Chess-players should know all about touching wood, but I have been guilty of hubris in my last couple of posts and omitted the usual supernatural prophylaxis. The crunch match of the early part of the season for Aberystwyth, as so often in the Dyfed League, was against Cardigan A, at the Emlyn Cafe, Tanygroes, on Monday 12th November, and, though we arrived feeling competitive, it did not end well for the club. On top board, Rudy van Kemenade played a sharp variation against Howard Williams's Sicilian and went on to open the centre on the principle that Black hadn't castled yet. It turns out that there was a winning line for him in the complications that ensued, but it was very hard to see, and he came out of them an exchange down, a deficit from which he was unable to recover. Adam Watkin-Jones was bamboozled by Iolo Jones's hypnotic manoeuvres in an English Opening, and allowed White a grip on d6, after which he, too, lost the exchange and the game. Against Tony Haigh, I found myself playing the White side of a French MacCutcheon, for only the second time in a rated game. Afterwards we both discovered that we only knew the theory as far as move 8. I cautiously exchanged out of danger, arriving at a knight-versus-bad-bishop endgame, which, according to Rudy's analysis, was winnable, but I could only find a draw. Finally, James Cook, after his good start to the season, had the worst of a Bogo-Indian against the rapidly improving Ben Brewer, dropping a pawn and allowing White's passed pawn to advance deep into his position for the win. Cardigan A's 3½-½ victory means they are now clear leaders of the League.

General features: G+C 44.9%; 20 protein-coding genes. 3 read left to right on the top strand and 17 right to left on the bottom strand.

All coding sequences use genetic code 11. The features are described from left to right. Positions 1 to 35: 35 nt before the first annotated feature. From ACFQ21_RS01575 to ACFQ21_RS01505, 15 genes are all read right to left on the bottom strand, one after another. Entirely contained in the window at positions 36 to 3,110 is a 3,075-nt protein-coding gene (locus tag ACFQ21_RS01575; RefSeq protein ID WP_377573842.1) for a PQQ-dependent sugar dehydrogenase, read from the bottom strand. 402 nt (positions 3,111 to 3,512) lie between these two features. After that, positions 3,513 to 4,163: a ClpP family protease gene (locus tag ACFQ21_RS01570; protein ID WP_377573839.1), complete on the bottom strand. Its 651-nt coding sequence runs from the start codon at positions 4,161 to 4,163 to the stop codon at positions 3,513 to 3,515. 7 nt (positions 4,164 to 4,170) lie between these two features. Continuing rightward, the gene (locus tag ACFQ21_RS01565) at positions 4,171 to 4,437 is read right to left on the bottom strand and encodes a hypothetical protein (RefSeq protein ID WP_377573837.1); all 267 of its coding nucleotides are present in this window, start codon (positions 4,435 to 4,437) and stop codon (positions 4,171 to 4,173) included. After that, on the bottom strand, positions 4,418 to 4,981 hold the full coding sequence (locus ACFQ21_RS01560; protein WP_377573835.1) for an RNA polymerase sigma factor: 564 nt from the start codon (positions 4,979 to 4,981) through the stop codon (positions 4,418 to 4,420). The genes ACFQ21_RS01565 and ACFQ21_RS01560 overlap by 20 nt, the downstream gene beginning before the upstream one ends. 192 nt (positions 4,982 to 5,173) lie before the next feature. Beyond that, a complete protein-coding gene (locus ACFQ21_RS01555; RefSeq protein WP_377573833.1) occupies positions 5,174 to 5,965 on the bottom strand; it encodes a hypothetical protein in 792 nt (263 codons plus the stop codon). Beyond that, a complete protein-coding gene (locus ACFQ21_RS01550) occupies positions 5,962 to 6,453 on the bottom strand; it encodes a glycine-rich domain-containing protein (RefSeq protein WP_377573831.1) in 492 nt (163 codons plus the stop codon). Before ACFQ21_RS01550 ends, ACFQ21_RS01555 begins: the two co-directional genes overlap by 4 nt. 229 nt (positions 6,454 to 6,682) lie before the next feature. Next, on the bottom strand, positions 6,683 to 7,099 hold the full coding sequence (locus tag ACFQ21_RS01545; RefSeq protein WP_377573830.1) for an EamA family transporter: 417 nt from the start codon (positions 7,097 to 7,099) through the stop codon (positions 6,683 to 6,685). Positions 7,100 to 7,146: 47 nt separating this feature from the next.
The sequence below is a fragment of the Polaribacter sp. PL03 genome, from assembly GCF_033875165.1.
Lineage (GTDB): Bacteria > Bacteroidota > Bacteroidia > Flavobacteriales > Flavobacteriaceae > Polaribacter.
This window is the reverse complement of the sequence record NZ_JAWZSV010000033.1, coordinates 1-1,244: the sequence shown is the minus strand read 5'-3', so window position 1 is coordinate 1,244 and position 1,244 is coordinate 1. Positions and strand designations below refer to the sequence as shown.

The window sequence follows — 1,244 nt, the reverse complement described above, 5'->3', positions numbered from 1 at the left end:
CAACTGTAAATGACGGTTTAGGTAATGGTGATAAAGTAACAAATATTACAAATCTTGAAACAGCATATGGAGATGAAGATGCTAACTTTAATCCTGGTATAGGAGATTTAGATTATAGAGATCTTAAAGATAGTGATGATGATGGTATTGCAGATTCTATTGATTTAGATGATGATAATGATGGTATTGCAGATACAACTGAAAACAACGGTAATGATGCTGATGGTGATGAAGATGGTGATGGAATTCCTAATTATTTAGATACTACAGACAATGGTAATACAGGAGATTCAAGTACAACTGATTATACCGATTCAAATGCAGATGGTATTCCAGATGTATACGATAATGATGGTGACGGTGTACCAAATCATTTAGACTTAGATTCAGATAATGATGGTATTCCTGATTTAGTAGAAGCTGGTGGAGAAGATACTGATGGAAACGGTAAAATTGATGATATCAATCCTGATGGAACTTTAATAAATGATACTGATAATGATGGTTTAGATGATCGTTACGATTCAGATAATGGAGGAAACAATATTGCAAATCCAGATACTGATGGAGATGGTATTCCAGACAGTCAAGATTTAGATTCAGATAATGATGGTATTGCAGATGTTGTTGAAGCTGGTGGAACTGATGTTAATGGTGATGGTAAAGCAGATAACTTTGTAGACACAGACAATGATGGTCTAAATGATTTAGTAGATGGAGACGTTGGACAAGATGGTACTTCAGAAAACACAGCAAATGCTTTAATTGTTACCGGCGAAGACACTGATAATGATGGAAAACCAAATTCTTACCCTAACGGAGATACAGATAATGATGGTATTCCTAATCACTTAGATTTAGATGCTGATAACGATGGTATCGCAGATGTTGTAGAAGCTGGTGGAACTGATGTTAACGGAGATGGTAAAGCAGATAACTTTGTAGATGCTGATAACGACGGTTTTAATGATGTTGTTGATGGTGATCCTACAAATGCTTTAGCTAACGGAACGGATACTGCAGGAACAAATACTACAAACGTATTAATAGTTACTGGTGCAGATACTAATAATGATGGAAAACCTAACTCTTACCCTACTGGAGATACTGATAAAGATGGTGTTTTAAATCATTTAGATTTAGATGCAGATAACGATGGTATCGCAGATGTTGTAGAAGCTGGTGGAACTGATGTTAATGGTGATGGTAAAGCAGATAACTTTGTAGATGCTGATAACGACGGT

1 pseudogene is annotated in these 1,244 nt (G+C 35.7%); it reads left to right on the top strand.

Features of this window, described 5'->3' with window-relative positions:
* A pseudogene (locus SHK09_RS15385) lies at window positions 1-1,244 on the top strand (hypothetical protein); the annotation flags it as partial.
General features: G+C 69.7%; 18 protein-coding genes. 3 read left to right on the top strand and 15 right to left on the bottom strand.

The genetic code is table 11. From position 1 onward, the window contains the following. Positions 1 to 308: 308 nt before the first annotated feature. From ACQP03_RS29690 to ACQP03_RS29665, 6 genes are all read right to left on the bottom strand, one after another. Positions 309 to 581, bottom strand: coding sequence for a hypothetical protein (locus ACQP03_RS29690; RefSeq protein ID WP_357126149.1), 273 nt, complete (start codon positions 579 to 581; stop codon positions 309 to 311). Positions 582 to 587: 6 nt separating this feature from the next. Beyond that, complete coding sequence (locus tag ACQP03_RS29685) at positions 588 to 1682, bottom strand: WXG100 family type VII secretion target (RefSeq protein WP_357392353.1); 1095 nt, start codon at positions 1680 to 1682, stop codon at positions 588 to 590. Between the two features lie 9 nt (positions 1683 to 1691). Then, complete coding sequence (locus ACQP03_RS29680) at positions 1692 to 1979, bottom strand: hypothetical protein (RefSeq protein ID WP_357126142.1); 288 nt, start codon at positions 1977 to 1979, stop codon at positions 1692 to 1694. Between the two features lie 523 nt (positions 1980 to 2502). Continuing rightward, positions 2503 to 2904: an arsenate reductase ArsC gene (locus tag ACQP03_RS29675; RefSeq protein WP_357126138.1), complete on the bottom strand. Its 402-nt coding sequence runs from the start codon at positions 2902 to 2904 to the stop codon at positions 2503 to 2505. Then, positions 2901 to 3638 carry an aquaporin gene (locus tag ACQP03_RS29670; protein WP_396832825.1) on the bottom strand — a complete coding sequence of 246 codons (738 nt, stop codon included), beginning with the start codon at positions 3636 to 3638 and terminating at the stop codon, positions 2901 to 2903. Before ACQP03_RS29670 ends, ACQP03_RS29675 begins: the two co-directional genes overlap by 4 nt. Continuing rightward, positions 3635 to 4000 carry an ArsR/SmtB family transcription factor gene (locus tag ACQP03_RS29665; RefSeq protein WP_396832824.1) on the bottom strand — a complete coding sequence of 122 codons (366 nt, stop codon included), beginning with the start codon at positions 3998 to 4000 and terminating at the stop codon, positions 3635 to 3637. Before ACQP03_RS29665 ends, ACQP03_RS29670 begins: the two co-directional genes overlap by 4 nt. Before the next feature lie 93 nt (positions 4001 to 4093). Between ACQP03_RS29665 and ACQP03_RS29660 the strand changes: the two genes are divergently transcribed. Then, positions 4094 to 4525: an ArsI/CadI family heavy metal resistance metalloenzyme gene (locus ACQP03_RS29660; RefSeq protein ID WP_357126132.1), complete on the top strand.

The club championship continued next day with a game between me and Sam Holman. Emerging from an O'Kelly Sicilian with a dangerous looking central passed pawn, Sam daringly sacrificed the exchange to foil my attempt to force a draw by repetition. In the difficult ending that resulted I failed to find the best defence and lost a tense and interesting game.